So, where do we fit in this analogy? Could it be that we are the editors?


Wednesday, September 21, 2011

The Bible as a Screenplay - 3

THE SCREENPLAY - WHAT IS THE STORY?


My perception of a screenplay is that it isn't worth much, unless it's really good ... And even then the final film may not look like anything like the original script once the director, actors and editor have all gotten to it.

I'm no movie producer, but I imagine the average producer's desk will have a high level of screenplay traffic. Everyone thinks they're an awesome writer, and that their idea is what will change the world, or make lots of cash at the box office. And so the producer faces the unenviable task of finding the one masterpiece amidst the drivel, or at least one that a great director can work from.

That's my stereotypical perception of a screenplay - it's usually not worth much.

This changes, of course, if the producer is an outstanding writer/director. Then the screenplay takes on a whole different priority. In this scenario, the one who writes the story brings the creative genius to visualize and direct it, and the capacity to see the project to completion.

So, when I think of the Bible as a screenplay, I don't so much see it as one of the many offerings that floats across a producer's desk hoping to be noticed - only to fall into the hands of a director who shows no concern for the original intent of the author, and a producer who is more than willing to sacrifice artistry on the altar of marketability and consumerism. No, this is THE screenplay that all of the industry longs to be a part of.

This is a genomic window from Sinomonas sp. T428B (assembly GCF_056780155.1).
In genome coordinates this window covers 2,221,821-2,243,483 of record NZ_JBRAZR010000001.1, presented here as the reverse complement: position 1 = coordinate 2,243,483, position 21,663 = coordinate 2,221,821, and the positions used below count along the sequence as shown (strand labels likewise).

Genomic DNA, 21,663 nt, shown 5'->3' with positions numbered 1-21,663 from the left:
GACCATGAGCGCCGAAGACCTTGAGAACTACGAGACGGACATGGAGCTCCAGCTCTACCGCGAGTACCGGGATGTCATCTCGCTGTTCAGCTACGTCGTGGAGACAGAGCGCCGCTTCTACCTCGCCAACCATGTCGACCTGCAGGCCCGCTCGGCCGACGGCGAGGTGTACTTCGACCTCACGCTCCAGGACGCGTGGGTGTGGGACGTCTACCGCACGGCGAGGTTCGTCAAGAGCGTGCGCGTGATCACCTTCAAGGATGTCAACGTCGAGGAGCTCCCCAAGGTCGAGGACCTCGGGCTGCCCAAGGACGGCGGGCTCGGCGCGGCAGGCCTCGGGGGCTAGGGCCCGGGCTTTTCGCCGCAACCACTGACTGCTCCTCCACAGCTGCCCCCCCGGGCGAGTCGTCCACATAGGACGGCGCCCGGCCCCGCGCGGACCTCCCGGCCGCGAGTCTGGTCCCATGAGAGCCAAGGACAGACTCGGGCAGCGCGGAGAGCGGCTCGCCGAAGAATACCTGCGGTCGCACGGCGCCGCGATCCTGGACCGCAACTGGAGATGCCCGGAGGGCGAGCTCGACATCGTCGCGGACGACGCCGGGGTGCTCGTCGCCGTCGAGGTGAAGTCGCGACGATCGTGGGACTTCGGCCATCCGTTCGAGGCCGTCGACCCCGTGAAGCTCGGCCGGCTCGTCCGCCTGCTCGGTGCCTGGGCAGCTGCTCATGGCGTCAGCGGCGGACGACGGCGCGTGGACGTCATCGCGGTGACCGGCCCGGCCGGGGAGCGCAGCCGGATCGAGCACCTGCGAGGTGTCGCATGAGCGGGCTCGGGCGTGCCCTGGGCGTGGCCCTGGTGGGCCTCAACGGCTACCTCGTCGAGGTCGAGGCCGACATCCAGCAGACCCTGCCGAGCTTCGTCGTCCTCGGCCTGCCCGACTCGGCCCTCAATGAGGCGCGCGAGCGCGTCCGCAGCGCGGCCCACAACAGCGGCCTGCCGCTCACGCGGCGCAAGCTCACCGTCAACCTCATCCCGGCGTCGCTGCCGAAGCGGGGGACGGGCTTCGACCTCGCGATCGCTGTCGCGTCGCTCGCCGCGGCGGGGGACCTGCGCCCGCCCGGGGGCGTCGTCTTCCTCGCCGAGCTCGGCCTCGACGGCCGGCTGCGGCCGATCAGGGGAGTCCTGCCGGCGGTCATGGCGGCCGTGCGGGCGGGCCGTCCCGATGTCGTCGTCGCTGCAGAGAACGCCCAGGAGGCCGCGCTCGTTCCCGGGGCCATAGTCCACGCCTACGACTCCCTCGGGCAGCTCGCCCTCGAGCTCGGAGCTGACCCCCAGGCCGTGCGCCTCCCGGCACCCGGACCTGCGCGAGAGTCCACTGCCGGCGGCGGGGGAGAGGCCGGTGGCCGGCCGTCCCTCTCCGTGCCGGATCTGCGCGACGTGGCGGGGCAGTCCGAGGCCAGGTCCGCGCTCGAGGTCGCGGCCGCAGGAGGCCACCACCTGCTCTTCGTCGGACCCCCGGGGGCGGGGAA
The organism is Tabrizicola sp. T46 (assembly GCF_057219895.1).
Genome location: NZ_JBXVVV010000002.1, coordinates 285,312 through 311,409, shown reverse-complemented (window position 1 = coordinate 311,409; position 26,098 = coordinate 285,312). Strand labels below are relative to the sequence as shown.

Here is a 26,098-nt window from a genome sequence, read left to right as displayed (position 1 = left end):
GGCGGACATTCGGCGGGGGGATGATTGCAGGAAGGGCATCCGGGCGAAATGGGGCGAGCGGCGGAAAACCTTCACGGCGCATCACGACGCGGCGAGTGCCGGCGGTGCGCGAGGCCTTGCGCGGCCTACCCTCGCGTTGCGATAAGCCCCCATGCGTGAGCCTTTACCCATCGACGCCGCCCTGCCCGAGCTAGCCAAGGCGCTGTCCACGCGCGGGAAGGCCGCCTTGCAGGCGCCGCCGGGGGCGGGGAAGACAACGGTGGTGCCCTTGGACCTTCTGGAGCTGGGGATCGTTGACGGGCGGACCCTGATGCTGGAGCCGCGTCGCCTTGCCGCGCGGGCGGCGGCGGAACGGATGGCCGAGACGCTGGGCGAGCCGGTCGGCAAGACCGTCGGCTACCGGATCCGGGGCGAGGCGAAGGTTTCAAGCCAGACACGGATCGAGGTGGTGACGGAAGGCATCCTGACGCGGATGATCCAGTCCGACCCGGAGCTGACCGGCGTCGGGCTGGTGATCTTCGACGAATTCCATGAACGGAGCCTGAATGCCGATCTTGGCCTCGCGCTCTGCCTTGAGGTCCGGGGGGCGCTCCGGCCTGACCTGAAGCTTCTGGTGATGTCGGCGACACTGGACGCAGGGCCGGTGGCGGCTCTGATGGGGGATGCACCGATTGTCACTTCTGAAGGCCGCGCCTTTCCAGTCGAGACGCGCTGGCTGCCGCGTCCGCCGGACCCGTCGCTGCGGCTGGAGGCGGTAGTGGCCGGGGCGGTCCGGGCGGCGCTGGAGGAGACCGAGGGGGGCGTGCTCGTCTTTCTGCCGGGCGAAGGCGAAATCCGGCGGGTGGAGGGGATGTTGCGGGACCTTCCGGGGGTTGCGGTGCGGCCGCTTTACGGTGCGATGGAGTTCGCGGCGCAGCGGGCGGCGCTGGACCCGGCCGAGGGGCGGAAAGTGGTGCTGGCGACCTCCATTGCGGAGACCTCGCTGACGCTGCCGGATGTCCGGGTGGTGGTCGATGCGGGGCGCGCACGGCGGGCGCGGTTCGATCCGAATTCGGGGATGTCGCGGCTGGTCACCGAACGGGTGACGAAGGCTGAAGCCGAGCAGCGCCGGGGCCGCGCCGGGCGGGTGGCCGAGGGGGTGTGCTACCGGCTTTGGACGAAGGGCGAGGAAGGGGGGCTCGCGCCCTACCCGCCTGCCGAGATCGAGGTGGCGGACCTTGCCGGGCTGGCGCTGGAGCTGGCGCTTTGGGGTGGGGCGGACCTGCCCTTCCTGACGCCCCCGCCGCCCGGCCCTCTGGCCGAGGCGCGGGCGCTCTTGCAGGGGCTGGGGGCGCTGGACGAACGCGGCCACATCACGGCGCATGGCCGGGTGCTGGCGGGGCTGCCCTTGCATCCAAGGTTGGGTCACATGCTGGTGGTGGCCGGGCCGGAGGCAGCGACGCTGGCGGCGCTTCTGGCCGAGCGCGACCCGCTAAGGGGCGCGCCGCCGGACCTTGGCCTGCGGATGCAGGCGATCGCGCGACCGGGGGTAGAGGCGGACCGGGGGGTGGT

Written by the writer of all writers, who knows how this story should look, how it can be told ... and He has the capacity to see the project through to it's ultimate completion.

Friday, September 16, 2011

The Bible as a Screenplay - 2

FILM-MAKING HAS LEVELS





Recently I went to a 10 day film school - and to be honest I was out of my league with some of the folks there, but I learned heaps.

I came away feeling better equipped in the opportunity of making short films for a ministry context, but better than that, the time gave me an insight into the art of film-making and how it can serve as an excellent paradigm for spiritual formation.

The first thing to realize is that there are so many levels to this art - writing, producing, directing, cinematography, acting, audio, editing ... not to mention the myriad of roles on a film crew and then the response of the audience.